Valentine’s Day has come a long way from its roots as a day honoring St. Valentine. The holiday currently settles in nicely between New Year’s and impending spring. It offers us all a chance to show our love.
A certain collection of standard holiday colors began to emerge as the day became not only about love and relationships, but also an opportunity for sending cards and other consumer goods. While you’re sure to recognize them, here’s a little refresher.
The color of life. The color of war. The color of death. Needless to say, red is a pretty passionate color. And passion is important when it comes to you and your Valentine.
Color psychology leads us to believe that seeing red increases the heart rate, much like being in love. Some surveys claim to prove that women dressed in red have been found more attractive. Red is one of the easiest ways to up the romance on your design quickly.
Some might say that white is the absence of color. While it is true that it can be used for negative space, any good designer knows that negative space is an important part of a design.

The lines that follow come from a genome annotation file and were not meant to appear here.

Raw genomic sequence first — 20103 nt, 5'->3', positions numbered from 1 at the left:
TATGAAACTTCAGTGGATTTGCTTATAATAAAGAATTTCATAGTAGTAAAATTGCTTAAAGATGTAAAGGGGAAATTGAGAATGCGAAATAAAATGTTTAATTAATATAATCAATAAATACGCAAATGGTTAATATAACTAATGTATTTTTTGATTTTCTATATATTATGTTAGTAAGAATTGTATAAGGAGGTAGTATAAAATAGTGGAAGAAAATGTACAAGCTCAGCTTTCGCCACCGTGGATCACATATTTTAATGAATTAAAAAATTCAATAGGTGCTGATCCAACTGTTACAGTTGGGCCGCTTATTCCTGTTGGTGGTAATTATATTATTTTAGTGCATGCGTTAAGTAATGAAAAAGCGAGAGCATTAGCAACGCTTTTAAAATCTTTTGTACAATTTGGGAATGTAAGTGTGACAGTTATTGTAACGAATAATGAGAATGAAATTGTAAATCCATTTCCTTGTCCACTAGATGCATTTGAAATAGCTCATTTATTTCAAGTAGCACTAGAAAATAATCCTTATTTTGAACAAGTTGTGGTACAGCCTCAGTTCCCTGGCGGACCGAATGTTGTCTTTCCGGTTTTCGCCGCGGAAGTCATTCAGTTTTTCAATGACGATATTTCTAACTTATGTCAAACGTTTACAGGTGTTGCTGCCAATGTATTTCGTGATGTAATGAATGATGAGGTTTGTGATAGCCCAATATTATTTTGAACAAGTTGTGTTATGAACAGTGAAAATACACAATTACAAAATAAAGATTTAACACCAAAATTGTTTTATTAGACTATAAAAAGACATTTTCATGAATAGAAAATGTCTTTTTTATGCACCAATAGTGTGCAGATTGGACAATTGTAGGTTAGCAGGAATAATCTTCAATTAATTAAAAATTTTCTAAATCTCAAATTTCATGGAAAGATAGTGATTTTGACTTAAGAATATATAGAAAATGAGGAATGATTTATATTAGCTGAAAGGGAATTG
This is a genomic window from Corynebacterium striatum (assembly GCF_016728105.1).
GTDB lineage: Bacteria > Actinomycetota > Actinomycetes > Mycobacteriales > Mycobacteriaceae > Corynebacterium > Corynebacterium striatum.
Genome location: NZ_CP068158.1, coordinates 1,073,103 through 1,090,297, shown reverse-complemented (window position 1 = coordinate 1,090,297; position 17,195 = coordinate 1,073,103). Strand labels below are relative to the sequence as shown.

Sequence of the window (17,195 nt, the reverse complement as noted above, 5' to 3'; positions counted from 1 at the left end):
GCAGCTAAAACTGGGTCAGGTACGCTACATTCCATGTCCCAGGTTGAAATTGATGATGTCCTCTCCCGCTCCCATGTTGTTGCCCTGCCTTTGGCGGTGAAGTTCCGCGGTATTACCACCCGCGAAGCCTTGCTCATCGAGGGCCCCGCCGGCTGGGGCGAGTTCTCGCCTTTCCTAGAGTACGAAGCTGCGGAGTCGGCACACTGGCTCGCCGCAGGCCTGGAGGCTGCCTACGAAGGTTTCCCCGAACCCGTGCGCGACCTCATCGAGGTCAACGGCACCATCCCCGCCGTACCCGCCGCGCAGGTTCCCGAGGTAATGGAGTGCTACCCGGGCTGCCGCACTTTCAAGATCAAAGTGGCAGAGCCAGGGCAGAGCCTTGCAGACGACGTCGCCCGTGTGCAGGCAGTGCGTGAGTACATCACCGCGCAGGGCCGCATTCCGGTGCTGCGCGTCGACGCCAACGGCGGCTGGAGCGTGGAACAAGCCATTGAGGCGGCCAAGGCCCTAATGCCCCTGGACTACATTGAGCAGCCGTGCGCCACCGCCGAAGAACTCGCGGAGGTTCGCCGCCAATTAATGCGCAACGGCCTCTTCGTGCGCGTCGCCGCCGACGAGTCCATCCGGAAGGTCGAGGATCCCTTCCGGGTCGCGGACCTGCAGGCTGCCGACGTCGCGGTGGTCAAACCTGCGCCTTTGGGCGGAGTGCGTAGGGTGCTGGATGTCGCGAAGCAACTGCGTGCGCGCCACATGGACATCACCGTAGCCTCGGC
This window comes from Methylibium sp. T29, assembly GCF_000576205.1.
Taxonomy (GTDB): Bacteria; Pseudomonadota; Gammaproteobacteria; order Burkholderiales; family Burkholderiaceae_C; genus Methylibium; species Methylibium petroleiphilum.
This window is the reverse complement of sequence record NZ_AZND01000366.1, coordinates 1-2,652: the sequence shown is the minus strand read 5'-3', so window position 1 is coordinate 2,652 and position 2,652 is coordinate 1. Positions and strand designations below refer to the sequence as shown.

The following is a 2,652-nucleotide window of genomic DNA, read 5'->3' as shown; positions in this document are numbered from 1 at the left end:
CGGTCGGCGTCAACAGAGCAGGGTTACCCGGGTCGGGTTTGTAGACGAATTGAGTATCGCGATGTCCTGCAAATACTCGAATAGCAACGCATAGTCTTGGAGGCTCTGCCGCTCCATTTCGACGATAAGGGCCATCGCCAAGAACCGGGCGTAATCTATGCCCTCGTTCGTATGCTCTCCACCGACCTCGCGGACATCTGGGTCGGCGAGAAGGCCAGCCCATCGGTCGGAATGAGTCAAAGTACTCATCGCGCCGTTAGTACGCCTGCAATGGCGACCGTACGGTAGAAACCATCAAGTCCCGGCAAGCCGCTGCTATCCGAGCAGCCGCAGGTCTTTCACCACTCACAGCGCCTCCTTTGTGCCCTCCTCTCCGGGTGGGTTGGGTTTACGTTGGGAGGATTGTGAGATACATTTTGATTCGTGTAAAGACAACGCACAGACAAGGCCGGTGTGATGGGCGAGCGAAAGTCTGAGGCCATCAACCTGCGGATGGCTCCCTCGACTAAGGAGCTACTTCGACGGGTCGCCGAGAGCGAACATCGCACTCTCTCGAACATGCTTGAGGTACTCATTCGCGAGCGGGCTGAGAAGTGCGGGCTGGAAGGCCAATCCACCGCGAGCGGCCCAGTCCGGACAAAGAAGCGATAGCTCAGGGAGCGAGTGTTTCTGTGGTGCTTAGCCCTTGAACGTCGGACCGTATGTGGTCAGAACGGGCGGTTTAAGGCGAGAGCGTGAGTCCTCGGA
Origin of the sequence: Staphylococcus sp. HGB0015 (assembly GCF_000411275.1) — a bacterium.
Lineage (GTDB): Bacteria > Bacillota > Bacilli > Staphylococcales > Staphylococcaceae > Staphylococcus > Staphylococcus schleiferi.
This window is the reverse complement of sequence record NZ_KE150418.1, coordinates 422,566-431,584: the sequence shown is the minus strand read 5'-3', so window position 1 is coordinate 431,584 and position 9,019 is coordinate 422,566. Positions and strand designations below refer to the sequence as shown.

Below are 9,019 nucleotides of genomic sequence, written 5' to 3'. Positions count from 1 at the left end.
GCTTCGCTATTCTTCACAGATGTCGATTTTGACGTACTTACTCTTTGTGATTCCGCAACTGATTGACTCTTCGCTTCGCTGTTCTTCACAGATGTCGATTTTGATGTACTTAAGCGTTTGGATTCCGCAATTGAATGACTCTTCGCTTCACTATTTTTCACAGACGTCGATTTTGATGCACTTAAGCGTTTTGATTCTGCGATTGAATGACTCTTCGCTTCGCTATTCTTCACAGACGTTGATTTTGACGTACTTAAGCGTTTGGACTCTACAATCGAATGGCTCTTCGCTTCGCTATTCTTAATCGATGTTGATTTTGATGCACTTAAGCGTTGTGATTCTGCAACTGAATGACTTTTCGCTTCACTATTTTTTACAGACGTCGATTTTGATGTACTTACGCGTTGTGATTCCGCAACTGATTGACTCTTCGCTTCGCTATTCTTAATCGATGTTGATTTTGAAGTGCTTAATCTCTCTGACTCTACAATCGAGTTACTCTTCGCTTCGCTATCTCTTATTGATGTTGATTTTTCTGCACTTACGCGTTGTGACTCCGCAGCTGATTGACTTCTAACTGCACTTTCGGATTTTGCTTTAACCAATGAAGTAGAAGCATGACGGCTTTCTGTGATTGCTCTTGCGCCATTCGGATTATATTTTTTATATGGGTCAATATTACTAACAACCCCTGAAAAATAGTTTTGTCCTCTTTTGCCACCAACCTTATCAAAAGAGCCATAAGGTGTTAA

Because technically there is no “real” color when your eye sees white, it is considered to be the purest color – innocent and virginal. It is for this reason that white and its relatives of the beige family are the most common color for wedding dresses, giving it a clear connection to Valentine’s designs. White keeps the mood light, flirty, and sweet.
Designer: arabella june
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Pink is the English word for a color often called rosa in Italian, German and Spanish. A color named after the most romantic flower must have something to do with Valentine’s Day! Pink is created by mixing red and white, making it a purer form of the lusty red.
While intricately related to femininity, love relations are one of the few instances in which pink is not associated exclusively with females (conventionally at least). Depending on the shade, it can change from erotic to sweet, making it one of the more versatile romantic colors.
Blue is the color of our grandest natural elements: the ocean and the sky. It is no wonder then, that this color often exudes a feeling of tranquility, calm and vastness. It can be an offbeat choice as an alternative to red, keeping things calm and cool. Its lighter varieties. like azure and turquoise, are a great choice for a more platonic or familial love.
Purple is often considered to be the color of royalty, a tradition harking all the way back to ancient Roman times.